There are many varieties of apple, many with distinctive flavors and textures which make them valuable for eating out of hand or making applesauce, pies, juice, cider, and vinegar. Apples are interesting in that they are bound to grow in the temperate zones of the world because they require a certain number of days below freezing every year for them to bear fruit. This places them in close proximity to the major population centers of the world and modern transportation makes them available world wide and all year long. Like bananas, they are universally available and very rich in vitamins A and C.
Luther Burbank developed the Grapefruit by crossing the orange and the lemon. Grapefruit has become an important commodity in the winter fruit market. The sweet red fruits are a popular gift item during the winter holidays. As is typical of citrus fruits, grapefruit is rich in vitamin C.
The varieties of grapes are varied with corresponding differences in taste according to color. The bright taste of the purple grape, the spicy taste of the red grape and the sweetness of the white grape offer a palate of flavors with which to satisfy a wide variety of tastes. The grape seeds are rich in pycnogenol, also called grape seed extract. The benefit of the seeds may be had by processing the whole grape in a blender. The pycnogenol is a nutrient that the body uses as a precursor to many materials used in healing the body of disease.
Always wash commercially grown grapes carefully as they are sprayed with poisonous materials to protect them on the vine.
Lemons and Limes
Summertime and lemonade go together. Nutritionally, they are rich in vitamin C, bioflavonoids which are vitamins that maintain the strength of the walls of cells and capillaries. Bioflavonoids are found in the soft white inner skin of the lemon.
The varieties of melons are rough skinned, orange-fleshed varieties such as the Rocky Ford and the Tender-skinned honeydew with its pale green flesh. They are the most nutritious of fruits, ranking ahead of oranges and watermelon. They are excellent sources for vitamins A and C and they also assist in treating anxiety, so if you are worried, eat a cantaloupe.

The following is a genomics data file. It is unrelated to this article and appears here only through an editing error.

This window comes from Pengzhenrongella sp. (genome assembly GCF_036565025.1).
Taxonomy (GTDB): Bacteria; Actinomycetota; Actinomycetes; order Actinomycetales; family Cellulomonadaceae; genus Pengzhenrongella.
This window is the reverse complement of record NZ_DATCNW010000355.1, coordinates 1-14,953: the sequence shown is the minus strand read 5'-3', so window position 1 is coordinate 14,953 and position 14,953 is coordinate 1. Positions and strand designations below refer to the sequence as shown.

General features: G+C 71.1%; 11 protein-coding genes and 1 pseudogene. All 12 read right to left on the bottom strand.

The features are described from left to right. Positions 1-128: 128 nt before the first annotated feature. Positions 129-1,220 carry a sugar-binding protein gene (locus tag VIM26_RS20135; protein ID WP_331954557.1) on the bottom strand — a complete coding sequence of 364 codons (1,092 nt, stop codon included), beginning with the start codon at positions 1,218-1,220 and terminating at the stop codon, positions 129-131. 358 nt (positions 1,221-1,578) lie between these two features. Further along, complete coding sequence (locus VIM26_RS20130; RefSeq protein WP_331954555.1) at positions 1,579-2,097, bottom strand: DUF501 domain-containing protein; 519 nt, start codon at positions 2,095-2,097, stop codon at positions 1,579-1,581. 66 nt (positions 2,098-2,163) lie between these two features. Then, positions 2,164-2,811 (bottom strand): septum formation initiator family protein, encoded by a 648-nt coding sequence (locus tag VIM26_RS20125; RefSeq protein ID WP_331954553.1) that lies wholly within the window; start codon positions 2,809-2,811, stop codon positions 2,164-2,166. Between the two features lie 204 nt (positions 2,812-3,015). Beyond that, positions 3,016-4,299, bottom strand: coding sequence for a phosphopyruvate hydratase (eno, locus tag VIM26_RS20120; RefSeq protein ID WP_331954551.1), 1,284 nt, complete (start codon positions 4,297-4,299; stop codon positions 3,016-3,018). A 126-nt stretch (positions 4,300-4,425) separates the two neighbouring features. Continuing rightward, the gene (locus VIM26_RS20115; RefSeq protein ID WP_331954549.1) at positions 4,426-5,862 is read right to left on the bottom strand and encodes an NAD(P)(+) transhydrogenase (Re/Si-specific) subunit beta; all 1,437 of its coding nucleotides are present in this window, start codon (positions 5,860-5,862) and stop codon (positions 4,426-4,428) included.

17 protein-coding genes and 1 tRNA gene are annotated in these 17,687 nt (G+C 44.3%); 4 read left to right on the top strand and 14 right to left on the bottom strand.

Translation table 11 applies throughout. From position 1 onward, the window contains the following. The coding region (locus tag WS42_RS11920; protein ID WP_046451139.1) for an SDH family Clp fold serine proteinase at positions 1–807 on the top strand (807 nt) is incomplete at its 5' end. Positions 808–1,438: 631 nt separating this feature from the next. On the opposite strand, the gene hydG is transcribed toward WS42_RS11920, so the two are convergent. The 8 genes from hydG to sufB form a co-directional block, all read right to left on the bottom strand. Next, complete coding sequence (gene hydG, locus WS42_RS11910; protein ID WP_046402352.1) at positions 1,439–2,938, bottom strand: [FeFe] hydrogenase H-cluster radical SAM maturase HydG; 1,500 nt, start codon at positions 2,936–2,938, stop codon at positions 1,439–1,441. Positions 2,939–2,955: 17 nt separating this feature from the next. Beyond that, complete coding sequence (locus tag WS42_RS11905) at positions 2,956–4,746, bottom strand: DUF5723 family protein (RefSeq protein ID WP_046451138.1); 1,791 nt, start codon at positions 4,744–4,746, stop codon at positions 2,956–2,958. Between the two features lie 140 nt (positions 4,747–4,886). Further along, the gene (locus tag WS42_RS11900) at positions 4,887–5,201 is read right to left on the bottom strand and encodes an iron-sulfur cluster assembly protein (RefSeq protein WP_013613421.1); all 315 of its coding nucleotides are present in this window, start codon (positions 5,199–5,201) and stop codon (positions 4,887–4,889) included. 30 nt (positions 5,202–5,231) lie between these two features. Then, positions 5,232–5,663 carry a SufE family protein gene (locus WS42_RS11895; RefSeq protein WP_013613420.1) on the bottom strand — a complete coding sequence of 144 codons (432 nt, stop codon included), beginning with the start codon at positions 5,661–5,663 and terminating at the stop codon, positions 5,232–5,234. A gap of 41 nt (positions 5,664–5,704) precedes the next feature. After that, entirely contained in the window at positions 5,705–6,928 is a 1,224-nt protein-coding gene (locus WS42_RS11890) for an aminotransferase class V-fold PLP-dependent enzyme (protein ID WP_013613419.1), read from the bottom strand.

Through 1800’s oranges were not universally available, but now they are abundant everywhere. They are a seasonal fruit and they are best during the winter months, but they can be found year round with their cheery flavor. As with all vitamin C bearing fruits, they are at their nutritional best when freshly squeezed. The universal orange color of commercially grown oranges is produced by treating the skins to make them uniform and to give them sales appeal. An orange that has a pale skin is nutritious, so don’t let the color of the skin dissuade you from enjoying locally grown oranges if you are fortunate enough to be in a semi-tropical land.
Pears come in several varieties. The usual ones we find are the commercially grown ones that have been carefully selected for commercial use. Unlike apples, they have a very short period when they are ripe and before they spoil. They are shipped green and ripened in the store or at home, like bananas. They are ripe when they are soft and the stem pulls out easily. They are rich in vitamin C. They also provide calcium, potassium, phosphorus and other minerals.
The pineapples that are available in most stores are picked green and are ripened in transit. Field ripened pineapples have a distinctively sweeter flavor and a yellow skin. They are rich in vitamin C and minerals. They are also rich in bromelain which is a powerful digestive enzyme and is very beneficial when taken with some dietary supplements.
The tomato was long considered to be poisonous to the western world. They were used as ornamental plants and called ‘love apples’. It was after a man who had visited India and saw that tomatoes were good food, sat on the court house steps of an American city and actually ate a ‘poisonous’ love apple in full view of the public – and he didn’t die, that tomatoes became a staple in the diet of the western world. Incidentally, we think of tomato paste, and pizza in the same thought. Actually, Italy imported their first tomatoes from the United States
Tomatoes are rich in vitamin C. Also the peak of their nutrition is achieved on the vine just hours before they are over ripe, so, grow your own tomatoes if you can. Commercial tomatoes that are picked green and store ripened may look pretty but they are missing the nutrition that is available in a vine ripened tomato.
We all know about watermelons but we may disagree on how to pick out a perfectly ripened one. It should make a hollow sound when it is thumped with a knuckle. Watermelon rinds make tasty pickles but the best nutrition of the rind is gotten by juicing.
his article was written by our guest writer, Mr. Bob Davis.
Founder of the Alternative Cancer Treatments website!